But once the charismatic and his followers are in power, a transformation soon occurs in their behavior and relationship to the rest of the society. Now it becomes impossible to stand outside of the flow of the mundane affairs of daily life. Indeed, if they do not immerse themselves in those matters, their power over society would be threatened with disintegration.  Slowly, the burning fervor of ideological mission and revolutionary comradeship begins to die. Said Max Weber:

Only the members of the small group of enthusiastic disciples and followers are prepared to devote their lives purely and idealistically to their calling. The great majority of disciples and followers will in the long run ‘make their living’ out of their ‘calling’ in a material sense as well . . . Hence, the routinization of charisma also takes the form of the appropriation of powers of control and of economic advantages by the followers and disciples and the regulation of the recruitment of these groups . . .

Correspondingly, in a developed political body the vassals, the holders of benefices, or officials are differentiated from the ‘taxpayers.’ The former, instead of being ‘followers’ of the leader, become state officials or appointed party officials . . . With the process of routinization the charismatic group tends to develop into one of the forms of everyday authority, particularly . . . the bureaucratic.

I would suggest that in Max Weber’s analysis we see the outline of the historical process by which a band of Marxist revolutionaries, convinced that they saw the dictates of history in a way that other mere mortals did not, took upon themselves to be the midwives of that history through violent revolution.

But as the embers of socialist victory cooled, such as in Russia after the revolution of 1917 and the bloody three-year civil war that followed, the revolutionaries had to turn to the mundane affairs of “building socialism.” Building socialism meant the transformation of society, and the transforming of society meant watching, overseeing, controlling and commanding everything.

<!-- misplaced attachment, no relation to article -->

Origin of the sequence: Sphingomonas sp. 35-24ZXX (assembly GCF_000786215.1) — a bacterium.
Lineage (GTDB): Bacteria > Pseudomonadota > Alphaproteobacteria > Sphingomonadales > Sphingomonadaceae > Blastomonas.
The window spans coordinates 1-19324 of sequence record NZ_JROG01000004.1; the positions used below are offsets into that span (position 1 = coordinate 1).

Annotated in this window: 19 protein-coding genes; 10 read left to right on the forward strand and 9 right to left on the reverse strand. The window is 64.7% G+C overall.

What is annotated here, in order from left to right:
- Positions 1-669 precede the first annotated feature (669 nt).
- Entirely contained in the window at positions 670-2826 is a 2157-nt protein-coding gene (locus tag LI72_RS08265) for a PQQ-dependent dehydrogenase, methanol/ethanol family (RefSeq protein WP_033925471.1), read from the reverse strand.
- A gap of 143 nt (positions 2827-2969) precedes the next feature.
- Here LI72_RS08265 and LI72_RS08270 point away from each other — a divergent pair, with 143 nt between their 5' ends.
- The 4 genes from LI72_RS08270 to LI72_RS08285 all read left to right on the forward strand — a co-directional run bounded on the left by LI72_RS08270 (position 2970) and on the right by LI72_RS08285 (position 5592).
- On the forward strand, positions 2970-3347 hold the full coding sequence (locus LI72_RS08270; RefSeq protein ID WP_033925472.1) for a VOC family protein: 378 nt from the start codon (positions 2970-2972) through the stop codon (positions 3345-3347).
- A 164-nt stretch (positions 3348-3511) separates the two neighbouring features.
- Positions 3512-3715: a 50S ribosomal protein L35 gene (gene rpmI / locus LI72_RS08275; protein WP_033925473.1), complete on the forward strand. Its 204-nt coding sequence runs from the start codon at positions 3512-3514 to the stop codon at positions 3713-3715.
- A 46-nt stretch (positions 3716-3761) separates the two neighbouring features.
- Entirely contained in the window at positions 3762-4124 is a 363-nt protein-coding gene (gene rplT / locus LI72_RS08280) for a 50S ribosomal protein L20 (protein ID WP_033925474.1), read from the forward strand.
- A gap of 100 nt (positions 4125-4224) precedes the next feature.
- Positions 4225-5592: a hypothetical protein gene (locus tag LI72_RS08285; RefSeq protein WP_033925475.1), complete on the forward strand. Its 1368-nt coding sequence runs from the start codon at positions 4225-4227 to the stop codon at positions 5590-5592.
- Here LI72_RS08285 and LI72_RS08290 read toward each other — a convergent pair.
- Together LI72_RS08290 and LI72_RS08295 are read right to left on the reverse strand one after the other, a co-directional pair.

Self-Interest and the New Socialist “Class Society”

Hence, was born in the new Soviet Union what came to be called the Nomenklatura. Beginning in 1919, the Communist Party established the procedure of forming lists of government or bureaucratic positions requiring official appointment and the accompanying lists of people who might be eligible for promotion to these higher positions of authority. Thus was born the new ruling class under socialism.

Ministries needed to be manned, Party positions needed to be filled, nationalized industries and collective farms needed managers assigned to supervise production and see to it that central planning targets were fulfilled, state distributions networks needed to be established, trade unions needed reliable Party directors, and mass media needed editors and reporters to tell the fabricated propaganda stories about socialism’s breakthrough victories in creating a new Soviet Man in his new glorious collectivist society.

Contrary to the socialist promises of making a new man out of the rubble of the old order, as one new stone after another was put into place and the socialist economy was constructed, into the cracks between the blocks sprouted once again the universals of human nature: The motives and psychology of self-interested behavior, the search for profitable avenues and opportunities to improve one’s own life and that of one’s family and friends, through the attempt to gain control over and forms of personal use of the “socialized” scarce resources and commodities within the networks and interconnections of the Soviet bureaucracy.